Small businesses have long been the lifeblood of the U.S. economy, creating more than half of the nation’s jobs, spawning new ideas, generating 54% of U.S. sales and fortifying communities across the country. This momentum shows no signs of slowing down, with some predicting 40% of Americans will be self-employed by the year 2020.
Websites, stores and applications will be the cornerstones of these new businesses and entrepreneurial ventures. Small businesses have shifted from dabbling on the web with cookie-cutter sites to being completely dependent on the web. At Liquid Web, we refer to these businesses as being web dependent to demonstrate the incredible importance of the web for these online SMBs that derive up to 100% of their revenue from their online presence.
These businesses include:
- Content sites that monetize content via subscriptions, advertising and referrals
- Online stores
- Niche application providers that have tapped into the explosive demand for web and mobile applications
It’s easier than ever for an entrepreneur to launch a web-dependent business. The first step is to choose and purchase a domain name aligned to the brand. Then, secure a merchant account and payment gateway to start collecting payments. E-commerce sites will also need an SSL (secure sockets layer) certificate to encrypt sensitive data like customer identification and credit card information.
Industry Disruption Takes Hold
Many of the industries these businesses belong to are facing disruption. What was once housed neatly in a brick-and-mortar location, open 10-6 and competing only with neighborhood offerings is now online 24/7 and facing steep competition from online juggernauts such as Amazon.
Uber, Netflix and a dizzying array of other brands have proved that disruption is no longer part of a passing trend but part of the new normal. This means more and more businesses are falling into the category of being web dependent, which is good news for a growing small business segment that has historically been overlooked for being too small. Many of these businesses may have five or fewer employees, but with a robust online presence, they’re able to perform the work of much larger organizations.
When the overall success of your business is dependent on a strong web presence, it brings about an entirely new set of considerations — a hosting partner perhaps being the most important. A recent survey we conducted revealed that 86% of respondents believe that selecting the right hosting provider will affect a company’s competitiveness.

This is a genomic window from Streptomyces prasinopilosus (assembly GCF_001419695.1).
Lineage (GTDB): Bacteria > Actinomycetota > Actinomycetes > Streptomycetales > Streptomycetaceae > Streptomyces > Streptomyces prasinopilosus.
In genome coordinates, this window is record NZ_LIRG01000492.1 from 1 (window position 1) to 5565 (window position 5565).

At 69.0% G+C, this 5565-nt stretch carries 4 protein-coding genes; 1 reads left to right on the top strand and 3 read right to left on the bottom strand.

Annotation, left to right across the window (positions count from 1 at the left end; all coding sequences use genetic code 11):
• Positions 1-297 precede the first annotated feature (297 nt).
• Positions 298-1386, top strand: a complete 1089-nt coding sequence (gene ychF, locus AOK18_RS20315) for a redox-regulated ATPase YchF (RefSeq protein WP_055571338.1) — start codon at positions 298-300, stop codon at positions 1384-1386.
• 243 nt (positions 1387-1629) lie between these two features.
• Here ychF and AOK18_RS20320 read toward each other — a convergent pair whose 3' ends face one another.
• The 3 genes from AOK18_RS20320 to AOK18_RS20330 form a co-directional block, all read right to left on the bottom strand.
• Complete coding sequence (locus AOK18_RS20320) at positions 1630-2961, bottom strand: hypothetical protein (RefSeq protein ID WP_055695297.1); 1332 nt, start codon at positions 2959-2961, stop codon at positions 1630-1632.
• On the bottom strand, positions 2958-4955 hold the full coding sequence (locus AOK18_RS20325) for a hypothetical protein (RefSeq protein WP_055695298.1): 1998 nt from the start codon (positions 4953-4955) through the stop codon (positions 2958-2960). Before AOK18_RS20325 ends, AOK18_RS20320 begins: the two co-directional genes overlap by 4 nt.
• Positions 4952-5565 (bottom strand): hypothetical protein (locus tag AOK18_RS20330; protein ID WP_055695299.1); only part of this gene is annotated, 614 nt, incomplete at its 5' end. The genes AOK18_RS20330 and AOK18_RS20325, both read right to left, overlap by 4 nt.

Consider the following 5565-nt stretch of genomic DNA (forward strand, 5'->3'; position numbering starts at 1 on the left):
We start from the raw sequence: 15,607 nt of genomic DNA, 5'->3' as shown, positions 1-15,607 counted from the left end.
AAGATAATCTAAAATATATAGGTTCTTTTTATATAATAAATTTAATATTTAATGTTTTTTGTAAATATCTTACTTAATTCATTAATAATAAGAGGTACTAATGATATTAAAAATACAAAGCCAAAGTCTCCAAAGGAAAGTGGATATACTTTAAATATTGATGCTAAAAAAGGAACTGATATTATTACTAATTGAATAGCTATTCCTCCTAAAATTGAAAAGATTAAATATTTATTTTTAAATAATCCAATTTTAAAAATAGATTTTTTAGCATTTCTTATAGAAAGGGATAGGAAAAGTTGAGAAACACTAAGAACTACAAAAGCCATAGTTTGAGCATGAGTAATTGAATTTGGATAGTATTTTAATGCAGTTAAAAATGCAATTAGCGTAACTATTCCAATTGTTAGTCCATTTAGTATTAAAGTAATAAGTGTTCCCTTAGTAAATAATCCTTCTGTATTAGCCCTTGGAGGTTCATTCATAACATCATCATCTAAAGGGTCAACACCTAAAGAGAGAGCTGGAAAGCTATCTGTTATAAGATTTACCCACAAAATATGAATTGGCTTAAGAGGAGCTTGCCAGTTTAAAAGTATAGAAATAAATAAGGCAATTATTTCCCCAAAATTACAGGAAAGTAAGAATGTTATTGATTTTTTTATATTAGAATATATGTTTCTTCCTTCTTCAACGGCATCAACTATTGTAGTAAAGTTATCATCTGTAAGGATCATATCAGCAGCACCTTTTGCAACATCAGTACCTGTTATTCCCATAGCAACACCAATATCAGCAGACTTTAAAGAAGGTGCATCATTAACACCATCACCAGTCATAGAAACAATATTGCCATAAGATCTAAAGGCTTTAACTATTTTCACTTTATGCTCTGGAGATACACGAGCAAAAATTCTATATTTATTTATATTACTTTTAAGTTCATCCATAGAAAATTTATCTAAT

One of our customers, a software-based marketing company, experienced this firsthand. When launching promotions for new products, it was critical to have a reliable server. Continued issues with server capacity mean downtime for customers. These problems could result in lost sales, and when the hosting company was unresponsive and unable to bring the server back up, it directly impacted the amount of money the company was able to make.
When your business is web dependent, security is also of heightened concern. Another one of our customers was at one point faced with client websites under frequent attack by hackers using malware and carrying out DDoS attacks. The consequences for this type of attack can be grave, particularly for banking and insurance companies. If left unchecked, a business can find all of its email servers blacklisted so that its email is not accepted by other web servers.
Choosing The Right Partner
The dramatic rise in website creation and SMBs has fueled a symbiotic growth in technology to make life easier for these businesses to create and scale their online presence. Previously, these solutions were largely only available for mid-market and large enterprises. Still, tech dependent doesn’t necessarily mean tech savvy, especially if you don’t have a full-time IT team on staff. This leads some SMBs to go the route of least resistance when it comes to hosting.
Instead, web-dependent businesses should seek out the right web hosting provider to ensure long-term business success. Here are a few tips:
- Seek a provider with a broad array of products to meet your business needs. Your business is unique, and a one-size-fits-all solution may not be right for you. Don’t choose a provider that will match you with the products it provides instead of the ones you need.
- Access to human beings is important. Ensure you choose a provider that is accessible from the initial selection process to going live, whether that’s migration or setup, to ongoing support. If you encounter a problem with your website, your business can’t afford to be sent to a chatbot or wait days for a call to be returned.
- Select a provider that makes meaningful promises. Don’t be lured by hosting partners that promise the world but fall short when it comes time to deliver. Take the time to ask about guarantees and do your research on their customer satisfaction results. A good partner will have both.
Not so long ago, business legitimacy was defined by simply having a viable website. Legitimacy is now called into question by slow load times or server downtime. So choosing your hosting provider should be a strategic move — not an afterthought. When your business is web dependent, choosing the right hosting partner and the right hosting solution might just be the most important business decision you make.